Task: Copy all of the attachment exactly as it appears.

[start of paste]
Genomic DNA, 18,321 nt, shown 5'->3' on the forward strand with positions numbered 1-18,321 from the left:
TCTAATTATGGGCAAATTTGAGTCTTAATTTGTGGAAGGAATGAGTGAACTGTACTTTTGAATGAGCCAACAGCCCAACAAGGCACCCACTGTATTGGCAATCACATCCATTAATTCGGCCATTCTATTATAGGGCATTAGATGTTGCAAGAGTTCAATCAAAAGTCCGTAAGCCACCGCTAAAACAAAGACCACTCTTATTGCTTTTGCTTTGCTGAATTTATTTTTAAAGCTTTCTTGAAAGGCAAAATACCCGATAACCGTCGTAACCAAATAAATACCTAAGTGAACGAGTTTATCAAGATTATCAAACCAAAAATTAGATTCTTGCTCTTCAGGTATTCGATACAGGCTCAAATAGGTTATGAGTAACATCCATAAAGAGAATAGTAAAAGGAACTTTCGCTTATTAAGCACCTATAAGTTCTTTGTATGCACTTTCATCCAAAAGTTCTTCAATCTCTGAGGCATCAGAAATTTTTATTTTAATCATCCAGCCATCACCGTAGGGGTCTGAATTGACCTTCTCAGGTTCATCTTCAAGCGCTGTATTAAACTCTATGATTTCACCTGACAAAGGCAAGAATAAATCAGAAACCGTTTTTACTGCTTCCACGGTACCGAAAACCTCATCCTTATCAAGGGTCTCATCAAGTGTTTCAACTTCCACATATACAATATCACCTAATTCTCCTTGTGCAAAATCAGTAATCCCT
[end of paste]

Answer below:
Genomic DNA, 18,321 nt, shown 5'->3' on the forward strand with positions numbered 1-18,321 from the left:
TCTAATTATGGGCAAATTTGAGTCTTAATTTGTGGAAGGAATGAGTGAACTGTACTTTTGAATGAGCCAACAGCCCAACAAGGCACCCACTGTATTGGCAATCACATCCATTAATTCGGCCATTCTATTATAGGGCATTAGATGTTGCAAGAGTTCAATCAAAAGTCCGTAAGCCACCGCTAAAACAAAGACCACTCTTATTGCTTTTGCTTTGCTGAATTTATTTTTAAAGCTTTCTTGAAAGGCAAAATACCCGATAACCGTCGTAACCAAATAAATACCTAAGTGAACGAGTTTATCAAGATTATCAAACCAAAAATTAGATTCTTGCTCTTCAGGTATTCGATACAGGCTCAAATAGGTTATGAGTAACATCCATAAAGAGAATAGTAAAAGGAACTTTCGCTTATTAAGCACCTATAAGTTCTTTGTATGCACTTTCATCCAAAAGTTCTTCAATCTCTGAGGCATCAGAAATTTTTATTTTAATCATCCAGCCATCACCGTAGGGGTCTGAATTGACCTTCTCAGGTTCATCTTCAAGCGCTGTATTAAACTCTATGATTTCACCTGACAAAGGCAAGAATAAATCAGAAACCGTTTTTACTGCTTCCACGGTACCGAAAACCTCATCCTTATCAAGGGTCTCATCAAGTGTTTCAACTTCCACATATACAATATCACCTAATTCTCCTTGTGCAAAATCAGTAATCCCT